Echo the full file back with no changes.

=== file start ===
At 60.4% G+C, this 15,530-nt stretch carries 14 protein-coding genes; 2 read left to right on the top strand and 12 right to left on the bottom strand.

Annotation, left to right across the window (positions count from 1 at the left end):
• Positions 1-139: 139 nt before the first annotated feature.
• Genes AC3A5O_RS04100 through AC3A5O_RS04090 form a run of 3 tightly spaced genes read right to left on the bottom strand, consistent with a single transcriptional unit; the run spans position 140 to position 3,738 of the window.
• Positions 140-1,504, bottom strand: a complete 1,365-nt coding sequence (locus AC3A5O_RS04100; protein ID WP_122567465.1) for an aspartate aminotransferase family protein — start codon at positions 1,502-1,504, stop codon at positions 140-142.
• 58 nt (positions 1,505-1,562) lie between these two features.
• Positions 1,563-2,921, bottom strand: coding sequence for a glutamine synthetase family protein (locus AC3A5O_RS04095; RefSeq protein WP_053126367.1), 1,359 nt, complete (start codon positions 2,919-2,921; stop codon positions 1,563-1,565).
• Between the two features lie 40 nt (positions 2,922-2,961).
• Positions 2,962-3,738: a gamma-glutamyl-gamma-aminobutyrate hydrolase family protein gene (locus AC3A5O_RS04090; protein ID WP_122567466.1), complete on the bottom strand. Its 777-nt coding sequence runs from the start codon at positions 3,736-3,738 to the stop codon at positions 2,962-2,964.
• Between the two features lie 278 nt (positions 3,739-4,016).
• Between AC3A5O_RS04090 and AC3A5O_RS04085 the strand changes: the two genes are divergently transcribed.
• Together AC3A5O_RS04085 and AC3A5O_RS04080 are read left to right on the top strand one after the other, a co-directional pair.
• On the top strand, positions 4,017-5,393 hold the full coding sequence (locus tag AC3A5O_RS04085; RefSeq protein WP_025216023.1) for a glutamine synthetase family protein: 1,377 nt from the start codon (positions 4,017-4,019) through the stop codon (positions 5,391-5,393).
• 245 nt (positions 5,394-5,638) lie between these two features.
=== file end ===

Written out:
At 60.4% G+C, this 15,530-nt stretch carries 14 protein-coding genes; 2 read left to right on the top strand and 12 right to left on the bottom strand.

Annotation, left to right across the window (positions count from 1 at the left end):
• Positions 1-139: 139 nt before the first annotated feature.
• Genes AC3A5O_RS04100 through AC3A5O_RS04090 form a run of 3 tightly spaced genes read right to left on the bottom strand, consistent with a single transcriptional unit; the run spans position 140 to position 3,738 of the window.
• Positions 140-1,504, bottom strand: a complete 1,365-nt coding sequence (locus AC3A5O_RS04100; protein ID WP_122567465.1) for an aspartate aminotransferase family protein — start codon at positions 1,502-1,504, stop codon at positions 140-142.
• 58 nt (positions 1,505-1,562) lie between these two features.
• Positions 1,563-2,921, bottom strand: coding sequence for a glutamine synthetase family protein (locus AC3A5O_RS04095; RefSeq protein WP_053126367.1), 1,359 nt, complete (start codon positions 2,919-2,921; stop codon positions 1,563-1,565).
• Between the two features lie 40 nt (positions 2,922-2,961).
• Positions 2,962-3,738: a gamma-glutamyl-gamma-aminobutyrate hydrolase family protein gene (locus AC3A5O_RS04090; protein ID WP_122567466.1), complete on the bottom strand. Its 777-nt coding sequence runs from the start codon at positions 3,736-3,738 to the stop codon at positions 2,962-2,964.
• Between the two features lie 278 nt (positions 3,739-4,016).
• Between AC3A5O_RS04090 and AC3A5O_RS04085 the strand changes: the two genes are divergently transcribed.
• Together AC3A5O_RS04085 and AC3A5O_RS04080 are read left to right on the top strand one after the other, a co-directional pair.
• On the top strand, positions 4,017-5,393 hold the full coding sequence (locus tag AC3A5O_RS04085; RefSeq protein WP_025216023.1) for a glutamine synthetase family protein: 1,377 nt from the start codon (positions 4,017-4,019) through the stop codon (positions 5,391-5,393).
• 245 nt (positions 5,394-5,638) lie between these two features.